2. Once our system determines the incremental CPC for putting your ad in a higher position, it compares the incremental CPC to your maximum CPC bid.
3. Your ad is placed in the highest position possible, as long as both the actual CPC for that position and the incremental CPC are less than your maximum CPC bid.
So essentially, this Google AdWords tool attempts to give its advertisers the best position given recent click data and the bid landscape. It then actually changes the max CPC in the account to reflect the bid it deems most ‘efficient’.
I hate to always be the cynic, but with my history in working with one of the major search engines, I know that ‘helpful’ tools may or may not be as helpful as they are described, but they always work in the favor of the search engine.
Here are some things that make me question the tool and therefore whether I will use it or not in the long run.
1. Since my bids can be changed without my specific knowledge, I am dissuaded.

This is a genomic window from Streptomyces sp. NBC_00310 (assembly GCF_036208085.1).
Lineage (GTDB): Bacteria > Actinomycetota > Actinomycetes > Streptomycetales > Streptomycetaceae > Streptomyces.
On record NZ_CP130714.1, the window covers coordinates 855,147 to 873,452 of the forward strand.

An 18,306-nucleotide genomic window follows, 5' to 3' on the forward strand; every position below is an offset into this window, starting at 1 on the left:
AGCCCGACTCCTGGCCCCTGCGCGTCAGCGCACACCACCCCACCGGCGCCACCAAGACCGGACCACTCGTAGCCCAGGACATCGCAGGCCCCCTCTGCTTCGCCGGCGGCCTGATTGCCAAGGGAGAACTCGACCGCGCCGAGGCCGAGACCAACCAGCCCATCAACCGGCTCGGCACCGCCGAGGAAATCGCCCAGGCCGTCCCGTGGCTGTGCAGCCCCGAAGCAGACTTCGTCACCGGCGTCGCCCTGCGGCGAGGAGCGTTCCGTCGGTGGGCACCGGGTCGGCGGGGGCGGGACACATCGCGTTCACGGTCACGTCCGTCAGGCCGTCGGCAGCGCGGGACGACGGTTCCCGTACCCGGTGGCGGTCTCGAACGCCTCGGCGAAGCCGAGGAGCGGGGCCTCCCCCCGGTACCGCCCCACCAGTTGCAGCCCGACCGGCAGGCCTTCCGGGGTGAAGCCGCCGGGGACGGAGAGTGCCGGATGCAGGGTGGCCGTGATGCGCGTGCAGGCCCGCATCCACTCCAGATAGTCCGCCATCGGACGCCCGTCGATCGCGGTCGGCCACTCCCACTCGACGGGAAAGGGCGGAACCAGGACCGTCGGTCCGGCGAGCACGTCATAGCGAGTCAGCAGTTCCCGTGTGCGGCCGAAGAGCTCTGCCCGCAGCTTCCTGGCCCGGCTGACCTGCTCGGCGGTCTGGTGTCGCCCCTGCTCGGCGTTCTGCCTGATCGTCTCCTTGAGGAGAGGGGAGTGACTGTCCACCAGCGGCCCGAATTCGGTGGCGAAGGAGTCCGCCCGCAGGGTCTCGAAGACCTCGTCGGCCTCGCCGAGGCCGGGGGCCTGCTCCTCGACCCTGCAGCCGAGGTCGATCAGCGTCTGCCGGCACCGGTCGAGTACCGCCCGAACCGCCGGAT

2. Because Google is providing this ‘help’ to multiple advertisers in competition with each other on the same keyword, I can see a problem developing; either the tool won’t be very effective or certain advertisers will be favored and/or others hurt.
3. Google only provides help in ways that increase revenue as I stated earlier, so I cannot see this costing me less, but quite the opposite.
In conclusion of this early evaluation of a new bidding tool, albeit before it is in wide use, I prefer a bid to position model where I am paying the least possible for a particular position and I have real expectations on my cost and display position. When things can be open ended, Google can take advantage of the account without having to defend their actions. I know what their defense would be when you finally reach a customer service rep- ‘in the terms and conditions it clearly states we can raise your bids’.